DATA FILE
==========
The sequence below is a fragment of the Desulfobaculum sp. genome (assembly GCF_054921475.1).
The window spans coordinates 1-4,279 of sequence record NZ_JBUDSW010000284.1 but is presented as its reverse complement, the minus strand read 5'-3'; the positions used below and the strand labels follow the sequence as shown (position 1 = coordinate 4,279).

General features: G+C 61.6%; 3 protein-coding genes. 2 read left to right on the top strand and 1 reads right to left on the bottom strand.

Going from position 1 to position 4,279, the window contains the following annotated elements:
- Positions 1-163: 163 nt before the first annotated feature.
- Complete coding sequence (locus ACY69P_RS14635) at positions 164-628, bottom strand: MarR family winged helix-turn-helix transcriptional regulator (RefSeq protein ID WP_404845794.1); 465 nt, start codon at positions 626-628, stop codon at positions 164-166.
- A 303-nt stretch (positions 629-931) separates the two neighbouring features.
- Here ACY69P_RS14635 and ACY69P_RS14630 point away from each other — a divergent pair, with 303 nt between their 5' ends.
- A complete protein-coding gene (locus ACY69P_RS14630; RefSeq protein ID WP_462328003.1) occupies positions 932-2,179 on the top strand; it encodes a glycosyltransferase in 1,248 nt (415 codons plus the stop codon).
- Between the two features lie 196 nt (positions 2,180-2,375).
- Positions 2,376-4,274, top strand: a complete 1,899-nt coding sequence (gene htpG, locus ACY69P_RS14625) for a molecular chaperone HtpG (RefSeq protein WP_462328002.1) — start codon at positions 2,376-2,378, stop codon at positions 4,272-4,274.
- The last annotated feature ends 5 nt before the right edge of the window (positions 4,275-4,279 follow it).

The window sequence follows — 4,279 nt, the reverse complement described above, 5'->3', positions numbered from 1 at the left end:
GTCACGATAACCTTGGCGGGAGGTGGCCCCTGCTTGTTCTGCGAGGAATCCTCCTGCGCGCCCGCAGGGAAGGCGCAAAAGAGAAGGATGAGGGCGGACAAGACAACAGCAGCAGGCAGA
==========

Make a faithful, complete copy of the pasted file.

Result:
The sequence below is a fragment of the Desulfobaculum sp. genome (assembly GCF_054921475.1).
The window spans coordinates 1-4,279 of sequence record NZ_JBUDSW010000284.1 but is presented as its reverse complement, the minus strand read 5'-3'; the positions used below and the strand labels follow the sequence as shown (position 1 = coordinate 4,279).

General features: G+C 61.6%; 3 protein-coding genes. 2 read left to right on the top strand and 1 reads right to left on the bottom strand.

Going from position 1 to position 4,279, the window contains the following annotated elements:
- Positions 1-163: 163 nt before the first annotated feature.
- Complete coding sequence (locus ACY69P_RS14635) at positions 164-628, bottom strand: MarR family winged helix-turn-helix transcriptional regulator (RefSeq protein ID WP_404845794.1); 465 nt, start codon at positions 626-628, stop codon at positions 164-166.
- A 303-nt stretch (positions 629-931) separates the two neighbouring features.
- Here ACY69P_RS14635 and ACY69P_RS14630 point away from each other — a divergent pair, with 303 nt between their 5' ends.
- A complete protein-coding gene (locus ACY69P_RS14630; RefSeq protein ID WP_462328003.1) occupies positions 932-2,179 on the top strand; it encodes a glycosyltransferase in 1,248 nt (415 codons plus the stop codon).
- Between the two features lie 196 nt (positions 2,180-2,375).
- Positions 2,376-4,274, top strand: a complete 1,899-nt coding sequence (gene htpG, locus ACY69P_RS14625) for a molecular chaperone HtpG (RefSeq protein WP_462328002.1) — start codon at positions 2,376-2,378, stop codon at positions 4,272-4,274.
- The last annotated feature ends 5 nt before the right edge of the window (positions 4,275-4,279 follow it).

The window sequence follows — 4,279 nt, the reverse complement described above, 5'->3', positions numbered from 1 at the left end:
GTCACGATAACCTTGGCGGGAGGTGGCCCCTGCTTGTTCTGCGAGGAATCCTCCTGCGCGCCCGCAGGGAAGGCGCAAAAGAGAAGGATGAGGGCGGACAAGACAACAGCAGCAGGCAGA